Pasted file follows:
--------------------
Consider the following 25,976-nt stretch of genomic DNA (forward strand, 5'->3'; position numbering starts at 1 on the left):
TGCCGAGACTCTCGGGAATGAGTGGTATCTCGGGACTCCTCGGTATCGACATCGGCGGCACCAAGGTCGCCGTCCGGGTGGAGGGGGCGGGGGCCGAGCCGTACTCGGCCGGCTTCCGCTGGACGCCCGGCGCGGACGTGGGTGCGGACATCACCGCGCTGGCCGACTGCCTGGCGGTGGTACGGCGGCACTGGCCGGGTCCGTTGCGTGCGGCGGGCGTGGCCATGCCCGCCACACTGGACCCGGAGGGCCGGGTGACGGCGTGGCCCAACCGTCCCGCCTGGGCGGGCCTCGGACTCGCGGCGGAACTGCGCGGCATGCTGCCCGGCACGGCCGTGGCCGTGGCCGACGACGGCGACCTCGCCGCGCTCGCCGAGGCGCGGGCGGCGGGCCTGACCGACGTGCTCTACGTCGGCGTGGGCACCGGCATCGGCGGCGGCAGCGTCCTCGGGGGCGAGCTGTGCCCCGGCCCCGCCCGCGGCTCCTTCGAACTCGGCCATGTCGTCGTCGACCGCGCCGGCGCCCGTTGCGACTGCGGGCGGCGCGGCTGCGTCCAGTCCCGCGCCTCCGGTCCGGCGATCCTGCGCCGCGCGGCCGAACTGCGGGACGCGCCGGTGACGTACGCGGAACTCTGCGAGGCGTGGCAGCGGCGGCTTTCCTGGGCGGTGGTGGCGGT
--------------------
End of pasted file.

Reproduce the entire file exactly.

Consider the following 25,976-nt stretch of genomic DNA (forward strand, 5'->3'; position numbering starts at 1 on the left):
TGCCGAGACTCTCGGGAATGAGTGGTATCTCGGGACTCCTCGGTATCGACATCGGCGGCACCAAGGTCGCCGTCCGGGTGGAGGGGGCGGGGGCCGAGCCGTACTCGGCCGGCTTCCGCTGGACGCCCGGCGCGGACGTGGGTGCGGACATCACCGCGCTGGCCGACTGCCTGGCGGTGGTACGGCGGCACTGGCCGGGTCCGTTGCGTGCGGCGGGCGTGGCCATGCCCGCCACACTGGACCCGGAGGGCCGGGTGACGGCGTGGCCCAACCGTCCCGCCTGGGCGGGCCTCGGACTCGCGGCGGAACTGCGCGGCATGCTGCCCGGCACGGCCGTGGCCGTGGCCGACGACGGCGACCTCGCCGCGCTCGCCGAGGCGCGGGCGGCGGGCCTGACCGACGTGCTCTACGTCGGCGTGGGCACCGGCATCGGCGGCGGCAGCGTCCTCGGGGGCGAGCTGTGCCCCGGCCCCGCCCGCGGCTCCTTCGAACTCGGCCATGTCGTCGTCGACCGCGCCGGCGCCCGTTGCGACTGCGGGCGGCGCGGCTGCGTCCAGTCCCGCGCCTCCGGTCCGGCGATCCTGCGCCGCGCGGCCGAACTGCGGGACGCGCCGGTGACGTACGCGGAACTCTGCGAGGCGTGGCAGCGGCGGCTTTCCTGGGCGGTGGTGGCGGT